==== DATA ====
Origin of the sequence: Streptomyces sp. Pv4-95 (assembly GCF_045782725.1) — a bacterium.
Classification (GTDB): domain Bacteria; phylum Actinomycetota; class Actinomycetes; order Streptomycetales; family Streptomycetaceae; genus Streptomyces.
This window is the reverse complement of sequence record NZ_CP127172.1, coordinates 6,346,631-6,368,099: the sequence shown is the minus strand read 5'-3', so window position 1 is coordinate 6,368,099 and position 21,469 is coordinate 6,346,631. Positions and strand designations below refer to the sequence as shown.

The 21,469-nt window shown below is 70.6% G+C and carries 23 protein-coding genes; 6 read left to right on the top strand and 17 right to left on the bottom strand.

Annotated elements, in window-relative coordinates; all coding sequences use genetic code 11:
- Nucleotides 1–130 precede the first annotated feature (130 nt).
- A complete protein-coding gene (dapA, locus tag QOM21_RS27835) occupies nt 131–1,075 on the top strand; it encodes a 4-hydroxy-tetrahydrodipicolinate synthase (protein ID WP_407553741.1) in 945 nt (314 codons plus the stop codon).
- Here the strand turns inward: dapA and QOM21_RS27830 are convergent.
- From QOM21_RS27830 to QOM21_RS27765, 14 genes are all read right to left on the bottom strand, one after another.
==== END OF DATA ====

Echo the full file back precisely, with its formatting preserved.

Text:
Origin of the sequence: Streptomyces sp. Pv4-95 (assembly GCF_045782725.1) — a bacterium.
Classification (GTDB): domain Bacteria; phylum Actinomycetota; class Actinomycetes; order Streptomycetales; family Streptomycetaceae; genus Streptomyces.
This window is the reverse complement of sequence record NZ_CP127172.1, coordinates 6,346,631-6,368,099: the sequence shown is the minus strand read 5'-3', so window position 1 is coordinate 6,368,099 and position 21,469 is coordinate 6,346,631. Positions and strand designations below refer to the sequence as shown.

The 21,469-nt window shown below is 70.6% G+C and carries 23 protein-coding genes; 6 read left to right on the top strand and 17 right to left on the bottom strand.

Annotated elements, in window-relative coordinates; all coding sequences use genetic code 11:
- Nucleotides 1–130 precede the first annotated feature (130 nt).
- A complete protein-coding gene (dapA, locus tag QOM21_RS27835) occupies nt 131–1,075 on the top strand; it encodes a 4-hydroxy-tetrahydrodipicolinate synthase (protein ID WP_407553741.1) in 945 nt (314 codons plus the stop codon).
- Here the strand turns inward: dapA and QOM21_RS27830 are convergent.
- From QOM21_RS27830 to QOM21_RS27765, 14 genes are all read right to left on the bottom strand, one after another.